Cesar Pelli, who designed some of the world’s most recognizable buildings, died Friday at his home in New Haven, Conn. He was 92.
His son Rafael confirmed the death.
Mr. Pelli’s works included the cluster of towers making up the World Financial Center (now called Brookfield Place) at Battery Park City in New York, famous for the glass-roofed Winter Garden at its center; the Pacific Design Center in Los Angeles, known for its bright blue glass facade; and Ronald Reagan National Airport outside Washington.
Although his work was wide-ranging — he designed the US embassy in Tokyo, the Adrienne Arsht Center for the Performing Arts in Miami and the Frances Lehman Loeb Art Center at Vassar College, among other projects — Mr. Pelli was particularly known for his skyscrapers.
His Petronas Twin Towers in Malaysia were the tallest skyscrapers in the world from 1998 to 2004. Other Pelli towers, if not record holders, commanded the skylines of cities around the world. He designed the One Canada Square tower at Canary Wharf in London; the Carnegie Hall Tower in New York; the Salesforce Tower, now the tallest building in San Francisco; the International Finance Centre in Hong Kong; the Wells Fargo tower in Minneapolis; the UniCredit Tower in Milan; the Torre Banco Macro in Buenos Aires; and the Goldman Sachs tower in Jersey City, N.J., among many others.
He won hundreds of architecture awards, including the 1995 gold medal of the American Institute of Architects, its highest honor.
Mr. Pelli’s success came late in life. He didn’t open his own firm until he was 50, and even then, he said, “It was only because I was forced to.” That happened in 1977, when he was chosen to design the renovation and expansion of the Museum of Modern Art in Manhattan.
With his wife, landscape architect Diana Balmori, and a former colleague, Fred Clarke, he formed Cesar Pelli & Associates Architects to handle the MoMA project.
The firm grew, eventually becoming Pelli Clarke Pelli Architects. The second Pelli in the name is his son Rafael, who practiced out of an office in Manhattan while Mr. Pelli and Clarke ran the New Haven office that Mr. Pelli set up in 1977 in a modest two-story building across the street from the Yale School of Architecture, where he was then serving as dean.
It was an unprepossessing location for a firm that would become one of the most prolific designers of skyscrapers around the world. It remained Mr. Pelli’s base until his death.
Although Mr. Pelli’s office thrived, the MoMA building didn’t. Completed in 1984, a portion of it was torn down in 2002 so that the museum could replace it with a larger structure by Japanese architect Yoshio Taniguchi.
Mr. Pelli said he wasn’t hurt by seeing some of his building disappear, which he understood as motivated by changes in the museum’s mission. “Life is full of surprises,” Mr. Pelli said, adding that he enjoyed more than his share of good ones.
Indeed, he considered his entire career improbable.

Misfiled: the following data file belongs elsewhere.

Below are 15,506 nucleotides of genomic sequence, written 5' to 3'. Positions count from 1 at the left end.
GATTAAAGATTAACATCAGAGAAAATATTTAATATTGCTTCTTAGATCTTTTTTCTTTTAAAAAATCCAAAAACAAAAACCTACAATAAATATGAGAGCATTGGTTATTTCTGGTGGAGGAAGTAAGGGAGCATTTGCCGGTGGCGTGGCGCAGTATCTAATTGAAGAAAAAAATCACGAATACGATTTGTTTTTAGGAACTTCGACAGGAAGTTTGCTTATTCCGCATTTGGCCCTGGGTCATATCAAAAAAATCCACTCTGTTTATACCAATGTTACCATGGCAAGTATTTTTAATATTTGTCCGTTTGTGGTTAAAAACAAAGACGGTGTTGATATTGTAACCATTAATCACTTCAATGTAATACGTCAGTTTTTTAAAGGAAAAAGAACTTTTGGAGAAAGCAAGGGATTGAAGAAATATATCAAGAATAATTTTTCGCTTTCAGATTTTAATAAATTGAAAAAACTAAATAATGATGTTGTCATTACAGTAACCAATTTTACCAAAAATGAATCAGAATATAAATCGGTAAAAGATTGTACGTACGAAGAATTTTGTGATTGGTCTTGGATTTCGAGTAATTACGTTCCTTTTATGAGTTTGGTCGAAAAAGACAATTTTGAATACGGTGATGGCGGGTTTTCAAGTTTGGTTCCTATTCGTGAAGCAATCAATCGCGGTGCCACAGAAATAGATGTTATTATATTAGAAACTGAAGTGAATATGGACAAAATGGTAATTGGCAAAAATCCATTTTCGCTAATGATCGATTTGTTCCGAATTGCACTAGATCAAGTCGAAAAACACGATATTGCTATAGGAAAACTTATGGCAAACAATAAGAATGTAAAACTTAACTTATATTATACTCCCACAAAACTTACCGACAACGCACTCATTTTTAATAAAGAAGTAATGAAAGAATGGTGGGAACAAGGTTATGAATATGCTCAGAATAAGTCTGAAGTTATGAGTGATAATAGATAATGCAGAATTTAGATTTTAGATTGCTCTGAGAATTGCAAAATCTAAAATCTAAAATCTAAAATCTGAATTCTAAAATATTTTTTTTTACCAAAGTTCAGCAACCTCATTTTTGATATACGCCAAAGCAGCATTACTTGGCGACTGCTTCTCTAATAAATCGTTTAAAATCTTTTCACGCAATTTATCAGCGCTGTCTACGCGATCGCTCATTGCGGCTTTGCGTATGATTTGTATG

He grew up in San Miguel de Tucumán, a small city in northern Argentina, where, he said, there was no architecture to speak of. His mother was a teacher; his father, a civil servant reduced by the Depression to doing odd jobs.
At the Universidad Nacional de Tucumán, he decided to study architecture because it combined two of his favorite subjects, history and art. But, he said, he was able to take a chance on architecture only because his parents had started him at school two years early (at the age of 5, instead of 7). Because he was so much younger than his classmates, Mr. Pelli recalled, “I didn’t have girlfriends, and I was never picked for teams.” But at the university, “I felt I could choose architecture, which was a lark, because I had two extra years to play with,” he said.
In 1952, he came north to continue his architecture training at the University of Illinois at Urbana-Champaign. At the time, he said, he had no money and no plans to remain in the United States after his nine-month fellowship expired. Complicating matters, his wife, Balmori, whom he had met as a teenager in Argentina and who was with him in Illinois, discovered she was pregnant.
The couple never returned to Argentina to live. Instead, one of Mr. Pelli’s professors, Ambrose Richardson, recommended him to Eero Saarinen, the great Finnish-American architect then working in Bloomfield Hills, Mich. Mr. Pelli spent almost 10 years at the Saarinen firm.
One of his projects there was the TWA Flight Center at John F. Kennedy International Airport. As Mr. Pelli recalled it, Saarinen was unhappy when structural engineers informed him that the building’s two central columns would have to cross each other, forming a giant X. Saarinen asked Mr. Pelli to try to sculpt those columns into something beautiful, which, in Mr. Pelli’s account, led to the celebrated gull-winged building.
In 1967, Mr. Pelli took a job in California at a giant architecture and engineering firm known as DMJM. The firm’s commercial clients wanted buildings quickly and on budget, and Mr. Pelli enjoyed great freedom as a designer, as long as he met those goals.
He became particularly well known for his experiments with new forms of glass facades, and designed numerous buildings covered in different forms of reflective glass, including glass in colored panels. But the glass skins, which obscured pretty much everything behind them (but often offered gorgeous reflections of the sky) weren’t right for every situation. At his San Bernardino City Hall, the glass wall, he said, was too off-putting and abstract.
Mr. Pelli added that he had taken “a liberty” with the project that he should not have. Unlike “most of my colleagues,” he said, “I don’t believe architects have the right to experiment with people’s needs.”
Mr. Pelli and Balmori had two sons: Rafael, the architect, and Denis, who is a professor of psychology and neural science at New York University. He leaves them, as well as two grandchildren. Balmori died in 2016.